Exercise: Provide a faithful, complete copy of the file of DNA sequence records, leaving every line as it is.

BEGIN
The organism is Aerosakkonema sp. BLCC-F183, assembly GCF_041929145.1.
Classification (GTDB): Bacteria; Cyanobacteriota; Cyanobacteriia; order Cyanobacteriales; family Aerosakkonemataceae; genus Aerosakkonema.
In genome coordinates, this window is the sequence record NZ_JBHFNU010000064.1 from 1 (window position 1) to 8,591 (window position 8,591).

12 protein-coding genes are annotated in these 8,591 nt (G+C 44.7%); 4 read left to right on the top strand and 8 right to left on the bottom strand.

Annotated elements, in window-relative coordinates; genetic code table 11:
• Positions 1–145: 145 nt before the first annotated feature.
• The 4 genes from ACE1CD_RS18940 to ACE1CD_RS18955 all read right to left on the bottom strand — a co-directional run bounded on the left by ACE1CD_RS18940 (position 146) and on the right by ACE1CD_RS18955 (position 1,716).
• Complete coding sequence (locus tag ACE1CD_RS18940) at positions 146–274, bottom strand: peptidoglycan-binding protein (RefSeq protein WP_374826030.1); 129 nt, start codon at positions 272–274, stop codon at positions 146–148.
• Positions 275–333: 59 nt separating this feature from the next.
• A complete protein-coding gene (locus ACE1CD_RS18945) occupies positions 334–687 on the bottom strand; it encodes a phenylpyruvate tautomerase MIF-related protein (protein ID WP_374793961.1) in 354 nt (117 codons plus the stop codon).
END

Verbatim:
The organism is Aerosakkonema sp. BLCC-F183, assembly GCF_041929145.1.
Classification (GTDB): Bacteria; Cyanobacteriota; Cyanobacteriia; order Cyanobacteriales; family Aerosakkonemataceae; genus Aerosakkonema.
In genome coordinates, this window is the sequence record NZ_JBHFNU010000064.1 from 1 (window position 1) to 8,591 (window position 8,591).

12 protein-coding genes are annotated in these 8,591 nt (G+C 44.7%); 4 read left to right on the top strand and 8 right to left on the bottom strand.

Annotated elements, in window-relative coordinates; genetic code table 11:
• Positions 1–145: 145 nt before the first annotated feature.
• The 4 genes from ACE1CD_RS18940 to ACE1CD_RS18955 all read right to left on the bottom strand — a co-directional run bounded on the left by ACE1CD_RS18940 (position 146) and on the right by ACE1CD_RS18955 (position 1,716).
• Complete coding sequence (locus tag ACE1CD_RS18940) at positions 146–274, bottom strand: peptidoglycan-binding protein (RefSeq protein WP_374826030.1); 129 nt, start codon at positions 272–274, stop codon at positions 146–148.
• Positions 275–333: 59 nt separating this feature from the next.
• A complete protein-coding gene (locus ACE1CD_RS18945) occupies positions 334–687 on the bottom strand; it encodes a phenylpyruvate tautomerase MIF-related protein (protein ID WP_374793961.1) in 354 nt (117 codons plus the stop codon).